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Math Help - ST and CT by vectors

  1. #1
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    ST and CT by vectors

    Using vectors prove that

    a) \sin(\alpha-\beta)= \sin \alpha\cos \beta-\cos \alpha\sin \beta
    b) \cos (\alpha-\beta)=\cos \alpha\cos \beta + \sin \alpha\sin \beta
    Last edited by ns1954; February 3rd 2010 at 05:56 AM.
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  2. #2
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    Hello ns1954
    Quote Originally Posted by ns1954 View Post
    Using vectors prove that

    a) \sin(\alpha-\beta)= \sin \alpha\cos \beta-\cos \alpha\sin \beta
    b) \cos (\alpha-\beta)=\cos \alpha\cos \beta + \sin \alpha\sin \beta
    First, note that the dot product of vectors x_1\,\textbf i+y_1\,\textbf j and x_2\,\textbf i+y_2\,\textbf j is:
    (x_1\,\textbf i+y_1\,\textbf j).(x_2\,\textbf i+y_2\,\textbf j)= x_1x_2 +y_1y_2
    =|x_1\,\textbf i+y_1\,\textbf j|\,|x_2\,\textbf i+y_2\,\textbf j|\cos \theta , where \theta is the angle between the vectors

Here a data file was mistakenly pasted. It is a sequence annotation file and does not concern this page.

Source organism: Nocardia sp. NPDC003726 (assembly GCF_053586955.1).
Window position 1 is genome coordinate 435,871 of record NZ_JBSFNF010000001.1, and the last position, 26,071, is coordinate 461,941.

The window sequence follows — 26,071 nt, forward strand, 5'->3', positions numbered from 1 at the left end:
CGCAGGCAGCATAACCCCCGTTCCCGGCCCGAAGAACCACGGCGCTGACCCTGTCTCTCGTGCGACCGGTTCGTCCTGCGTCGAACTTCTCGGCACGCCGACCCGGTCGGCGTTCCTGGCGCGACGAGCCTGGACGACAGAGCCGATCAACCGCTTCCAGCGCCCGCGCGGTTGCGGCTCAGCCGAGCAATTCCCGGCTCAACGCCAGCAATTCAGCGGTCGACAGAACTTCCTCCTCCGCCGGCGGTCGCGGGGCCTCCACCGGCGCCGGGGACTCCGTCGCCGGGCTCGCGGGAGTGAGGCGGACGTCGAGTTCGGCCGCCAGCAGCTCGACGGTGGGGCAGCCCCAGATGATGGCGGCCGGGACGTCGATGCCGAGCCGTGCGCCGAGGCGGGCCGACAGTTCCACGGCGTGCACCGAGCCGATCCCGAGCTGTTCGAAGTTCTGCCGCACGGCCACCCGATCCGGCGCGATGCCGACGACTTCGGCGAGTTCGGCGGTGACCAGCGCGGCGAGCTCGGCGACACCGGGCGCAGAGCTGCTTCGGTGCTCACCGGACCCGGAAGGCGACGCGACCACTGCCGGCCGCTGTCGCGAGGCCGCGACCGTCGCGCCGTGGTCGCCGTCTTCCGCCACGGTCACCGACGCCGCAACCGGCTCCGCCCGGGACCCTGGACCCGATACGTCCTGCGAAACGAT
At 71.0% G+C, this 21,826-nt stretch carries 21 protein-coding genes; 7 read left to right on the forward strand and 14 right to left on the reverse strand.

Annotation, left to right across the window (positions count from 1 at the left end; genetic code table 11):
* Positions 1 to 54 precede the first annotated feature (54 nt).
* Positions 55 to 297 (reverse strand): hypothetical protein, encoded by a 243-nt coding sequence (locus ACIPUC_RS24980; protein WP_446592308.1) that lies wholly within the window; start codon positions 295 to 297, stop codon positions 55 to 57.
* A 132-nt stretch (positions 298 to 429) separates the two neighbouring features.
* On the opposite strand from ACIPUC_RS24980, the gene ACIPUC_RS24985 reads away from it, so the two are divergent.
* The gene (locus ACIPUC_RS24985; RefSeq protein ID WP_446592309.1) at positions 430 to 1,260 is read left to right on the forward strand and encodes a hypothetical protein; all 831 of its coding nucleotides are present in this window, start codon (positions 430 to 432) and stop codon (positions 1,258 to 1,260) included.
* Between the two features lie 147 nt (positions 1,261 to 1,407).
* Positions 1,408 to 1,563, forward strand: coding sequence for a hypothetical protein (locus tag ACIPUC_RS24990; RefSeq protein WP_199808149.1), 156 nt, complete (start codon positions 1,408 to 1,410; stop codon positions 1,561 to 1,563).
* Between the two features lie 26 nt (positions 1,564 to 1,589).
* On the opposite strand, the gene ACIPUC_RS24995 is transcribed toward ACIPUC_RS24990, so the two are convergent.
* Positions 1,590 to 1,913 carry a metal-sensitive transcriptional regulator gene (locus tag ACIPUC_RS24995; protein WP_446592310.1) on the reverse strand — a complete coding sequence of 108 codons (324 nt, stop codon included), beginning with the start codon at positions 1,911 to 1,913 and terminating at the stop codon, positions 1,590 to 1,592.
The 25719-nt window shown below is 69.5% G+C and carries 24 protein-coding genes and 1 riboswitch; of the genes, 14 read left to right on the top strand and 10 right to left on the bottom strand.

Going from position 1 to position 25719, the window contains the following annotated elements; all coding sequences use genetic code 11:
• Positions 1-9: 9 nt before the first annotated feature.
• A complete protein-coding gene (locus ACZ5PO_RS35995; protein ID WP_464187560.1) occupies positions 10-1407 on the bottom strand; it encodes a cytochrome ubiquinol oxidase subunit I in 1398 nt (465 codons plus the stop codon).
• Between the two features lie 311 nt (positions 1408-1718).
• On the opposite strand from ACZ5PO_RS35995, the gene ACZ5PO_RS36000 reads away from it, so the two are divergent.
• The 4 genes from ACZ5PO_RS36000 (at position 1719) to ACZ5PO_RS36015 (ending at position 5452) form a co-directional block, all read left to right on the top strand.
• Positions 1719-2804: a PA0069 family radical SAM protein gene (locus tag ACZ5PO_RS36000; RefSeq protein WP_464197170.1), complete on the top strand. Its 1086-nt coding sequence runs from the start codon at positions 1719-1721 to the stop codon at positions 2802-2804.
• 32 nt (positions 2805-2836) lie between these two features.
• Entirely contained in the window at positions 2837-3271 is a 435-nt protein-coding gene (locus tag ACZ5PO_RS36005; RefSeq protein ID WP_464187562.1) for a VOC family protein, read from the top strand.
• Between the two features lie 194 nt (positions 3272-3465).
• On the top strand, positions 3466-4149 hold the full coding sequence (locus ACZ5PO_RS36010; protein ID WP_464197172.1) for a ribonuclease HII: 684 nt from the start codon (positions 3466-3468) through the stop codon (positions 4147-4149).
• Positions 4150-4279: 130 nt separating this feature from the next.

*****************

    Next, we'll prove the second result first, because it's more straightforward.

    Consider the points on the unit circle A (\cos \alpha, \sin\alpha), B (\cos\beta, \sin\beta). The radii OA, OB make angles \alpha, \beta with the positive x-axis, measured anticlockwise. So \angle BOA = \alpha - \beta, measured anticlockwise from OB to OA.

    Using vector notation, we have:
    \textbf{OA} = \cos\alpha\,\textbf i+\sin\alpha\,\textbf j

    \textbf{OB} = \cos\beta\,\textbf i+\sin\beta\,\textbf j
    Then, using the above result:
    \textbf{OA}.\textbf{OB} = \cos\alpha\cos\beta+\sin\alpha\sin\beta
    =|OA||OB|\cos(\alpha - \beta)

    =\cos(\alpha - \beta), since |OA| = |OB| = 1.
    \Rightarrow \cos(\alpha-\beta) = \cos\alpha\cos\beta+\sin\alpha\sin\beta
    ***************

    Then the proof of the first result. Note that:
    \sin(\alpha-\beta)=\cos\Big(\pi/2-(\alpha -\beta)\Big), using the result just proved
    =\cos(\pi/2+\beta - \alpha)
    Then, with the point A defined as above, consider the point B, (-\sin\beta, \cos\beta) - see the attached diagram. Then the radius OB makes an angle (\pi/2+\beta) with the x-axis. Therefore \angle AOB = \pi/2+\beta - \alpha.

    Then, as before:
    \textbf{OA}.\textbf{OB} = \cos\alpha(-\sin\beta)+\sin\alpha\cos\beta
    =|OA|.|OB|\cos(\pi/2+\beta - \alpha)

    =\sin(\alpha - \beta)
    \Rightarrow \sin(\alpha - \beta)=\sin\alpha\cos\beta-\cos\alpha\sin\beta
    Grandad
    Attached Thumbnails Attached Thumbnails ST and CT by vectors-untitled.jpg  
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  3. #3
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    Is it possible to prove this without using koordinate vectors? To say so, more evidence direct profe, like for cosine theorem.
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